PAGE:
Passenger Car

Passenger car

The future of mobility runs on electricity

For many people the car is the essence of mobility regardless of whether they live in rural or urban areas. Now, about 150 years after the invention of the combustion engine, decarbonization and digitalization are fundamentally transforming the car and how we use it. It is becoming clean, safe and smart than ever before. At the same time, the automotive industry is undergoing a fundamental transformation. Semiconductors from Infineon are at the heart of this transformation.

Semiconductor-based functions and interfaces of the passenger car drive decarbonization of the mobility sector and sustainable mobility. Infineon enables the decarbonization and digitalization of cars with its expertise in sensors, microcontrollers,  connectivity, power semiconductors as well as security solutions.
Semiconductors are essential for driving the automotive megatrends. They provide the basis for smart traffic concepts and safe vehicles along with electrification, connectivity, autonomous driving and advanced security.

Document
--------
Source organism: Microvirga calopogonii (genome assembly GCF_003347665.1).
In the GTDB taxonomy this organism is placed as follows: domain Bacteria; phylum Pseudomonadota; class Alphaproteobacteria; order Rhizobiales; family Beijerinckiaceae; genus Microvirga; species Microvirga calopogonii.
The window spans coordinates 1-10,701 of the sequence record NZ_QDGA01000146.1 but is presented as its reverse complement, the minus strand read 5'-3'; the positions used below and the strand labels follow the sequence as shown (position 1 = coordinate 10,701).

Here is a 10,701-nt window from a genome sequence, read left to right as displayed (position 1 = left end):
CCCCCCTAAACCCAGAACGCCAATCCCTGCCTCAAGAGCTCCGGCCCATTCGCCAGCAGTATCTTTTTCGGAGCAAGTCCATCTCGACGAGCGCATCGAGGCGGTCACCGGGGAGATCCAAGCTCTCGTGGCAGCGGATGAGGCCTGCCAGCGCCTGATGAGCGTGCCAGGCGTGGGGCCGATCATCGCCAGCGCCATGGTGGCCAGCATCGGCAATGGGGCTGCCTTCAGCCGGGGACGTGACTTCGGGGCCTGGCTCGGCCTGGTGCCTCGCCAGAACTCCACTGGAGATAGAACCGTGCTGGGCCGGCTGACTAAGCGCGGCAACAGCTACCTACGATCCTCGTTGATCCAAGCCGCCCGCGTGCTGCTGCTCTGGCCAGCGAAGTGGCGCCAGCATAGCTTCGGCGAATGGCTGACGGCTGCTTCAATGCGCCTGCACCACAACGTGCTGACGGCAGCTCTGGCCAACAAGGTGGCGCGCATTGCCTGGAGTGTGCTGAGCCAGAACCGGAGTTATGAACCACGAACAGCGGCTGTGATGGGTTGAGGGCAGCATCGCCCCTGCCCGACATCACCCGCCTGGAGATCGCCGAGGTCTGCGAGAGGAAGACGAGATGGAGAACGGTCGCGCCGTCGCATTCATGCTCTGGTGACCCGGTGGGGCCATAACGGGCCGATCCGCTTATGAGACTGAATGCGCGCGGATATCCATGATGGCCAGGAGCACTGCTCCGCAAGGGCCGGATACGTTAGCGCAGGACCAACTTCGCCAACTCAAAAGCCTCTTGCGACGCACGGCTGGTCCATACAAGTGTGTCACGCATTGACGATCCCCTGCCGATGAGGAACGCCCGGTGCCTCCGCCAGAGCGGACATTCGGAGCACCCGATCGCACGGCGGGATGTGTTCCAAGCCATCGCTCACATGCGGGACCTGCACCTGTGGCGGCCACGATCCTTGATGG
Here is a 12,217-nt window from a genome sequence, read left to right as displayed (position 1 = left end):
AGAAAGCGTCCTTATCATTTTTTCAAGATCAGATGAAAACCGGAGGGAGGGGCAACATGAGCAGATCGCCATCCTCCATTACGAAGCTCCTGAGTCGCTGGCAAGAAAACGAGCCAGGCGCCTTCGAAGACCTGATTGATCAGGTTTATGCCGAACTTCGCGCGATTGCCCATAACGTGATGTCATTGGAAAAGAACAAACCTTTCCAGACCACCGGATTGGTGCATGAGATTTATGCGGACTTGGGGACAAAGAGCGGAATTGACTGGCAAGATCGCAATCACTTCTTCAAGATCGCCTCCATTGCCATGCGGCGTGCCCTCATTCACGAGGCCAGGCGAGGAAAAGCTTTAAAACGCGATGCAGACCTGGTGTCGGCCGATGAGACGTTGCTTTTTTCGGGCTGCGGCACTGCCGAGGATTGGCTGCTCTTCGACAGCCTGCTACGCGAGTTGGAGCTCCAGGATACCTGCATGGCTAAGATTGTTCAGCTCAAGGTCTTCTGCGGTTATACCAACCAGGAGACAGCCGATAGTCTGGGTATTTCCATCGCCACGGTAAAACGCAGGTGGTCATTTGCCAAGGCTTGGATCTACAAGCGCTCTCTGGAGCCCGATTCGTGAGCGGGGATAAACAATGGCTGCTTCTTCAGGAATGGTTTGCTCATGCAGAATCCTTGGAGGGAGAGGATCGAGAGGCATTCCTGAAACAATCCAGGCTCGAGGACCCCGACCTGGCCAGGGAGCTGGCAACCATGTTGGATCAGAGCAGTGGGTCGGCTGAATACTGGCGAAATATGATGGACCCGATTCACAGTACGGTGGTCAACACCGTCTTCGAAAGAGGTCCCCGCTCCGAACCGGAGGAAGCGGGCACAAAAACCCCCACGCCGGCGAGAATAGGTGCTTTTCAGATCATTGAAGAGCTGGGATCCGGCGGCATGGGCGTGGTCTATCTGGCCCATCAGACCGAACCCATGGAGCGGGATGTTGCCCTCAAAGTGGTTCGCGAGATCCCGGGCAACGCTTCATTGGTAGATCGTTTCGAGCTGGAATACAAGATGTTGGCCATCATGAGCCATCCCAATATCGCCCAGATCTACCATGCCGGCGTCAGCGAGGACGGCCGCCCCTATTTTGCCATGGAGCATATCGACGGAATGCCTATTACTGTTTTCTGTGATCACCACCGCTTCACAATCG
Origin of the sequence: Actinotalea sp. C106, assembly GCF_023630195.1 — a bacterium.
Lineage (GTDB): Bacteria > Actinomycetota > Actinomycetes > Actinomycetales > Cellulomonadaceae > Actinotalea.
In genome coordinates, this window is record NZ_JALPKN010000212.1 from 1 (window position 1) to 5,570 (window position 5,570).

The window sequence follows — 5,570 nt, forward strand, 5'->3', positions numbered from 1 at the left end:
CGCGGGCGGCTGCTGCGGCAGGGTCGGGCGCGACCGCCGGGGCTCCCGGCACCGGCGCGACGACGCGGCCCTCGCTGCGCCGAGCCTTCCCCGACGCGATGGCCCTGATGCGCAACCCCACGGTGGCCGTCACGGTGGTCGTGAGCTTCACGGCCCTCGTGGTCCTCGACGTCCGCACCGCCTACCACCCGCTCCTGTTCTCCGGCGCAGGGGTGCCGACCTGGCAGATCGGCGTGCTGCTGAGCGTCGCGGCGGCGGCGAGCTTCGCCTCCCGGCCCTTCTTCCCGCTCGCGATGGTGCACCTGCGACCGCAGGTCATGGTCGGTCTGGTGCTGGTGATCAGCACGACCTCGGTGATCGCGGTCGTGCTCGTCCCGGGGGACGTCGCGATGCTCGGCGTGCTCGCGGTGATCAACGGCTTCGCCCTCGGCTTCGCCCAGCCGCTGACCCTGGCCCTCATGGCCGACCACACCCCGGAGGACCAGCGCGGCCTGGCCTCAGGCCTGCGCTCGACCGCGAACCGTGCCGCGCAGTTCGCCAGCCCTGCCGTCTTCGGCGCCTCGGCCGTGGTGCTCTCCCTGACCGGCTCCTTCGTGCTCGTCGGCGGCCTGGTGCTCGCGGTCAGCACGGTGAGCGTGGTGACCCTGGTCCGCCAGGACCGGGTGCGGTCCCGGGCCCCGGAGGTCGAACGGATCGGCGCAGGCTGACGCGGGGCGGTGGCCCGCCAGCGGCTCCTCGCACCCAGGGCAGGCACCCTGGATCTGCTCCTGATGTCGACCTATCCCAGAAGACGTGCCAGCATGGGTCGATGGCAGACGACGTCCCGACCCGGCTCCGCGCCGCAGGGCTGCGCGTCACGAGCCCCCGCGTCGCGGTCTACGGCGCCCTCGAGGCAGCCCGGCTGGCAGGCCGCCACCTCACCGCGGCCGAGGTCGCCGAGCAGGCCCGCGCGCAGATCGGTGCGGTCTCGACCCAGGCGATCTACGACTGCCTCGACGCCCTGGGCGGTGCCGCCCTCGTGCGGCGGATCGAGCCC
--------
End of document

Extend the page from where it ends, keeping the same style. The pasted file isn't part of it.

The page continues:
Infineon semiconductors for ubiquitous e-mobility

As the leading supplier of automotive and power electronics, Infineon serves the automotive industry with a broad portfolio of semiconductor solutions, exceptional technology and manufacturing know-how. In 2021, about every second inverter for a plug-in hybrid electric vehicle or battery electric vehicle was equipped with Infineon power semiconductors. Infineon offers full system solutions, high quality, and strong supply capability. With our extensive range of power semiconductors and control ICs for all types of electric vehicles, we are accelerating the mass market deployment of electric vehicles and helping the automotive industry meet its ambitious CO2 fleet targets.

E-Mobility Guide: Good to know

Interview: About the future of electromobility and the role of semiconductors

Environmental awareness, changing demographics, new work models and digital lifestyles are influencing people’s preferences. Mobility is shifting more and more from conventional to electric vehicles.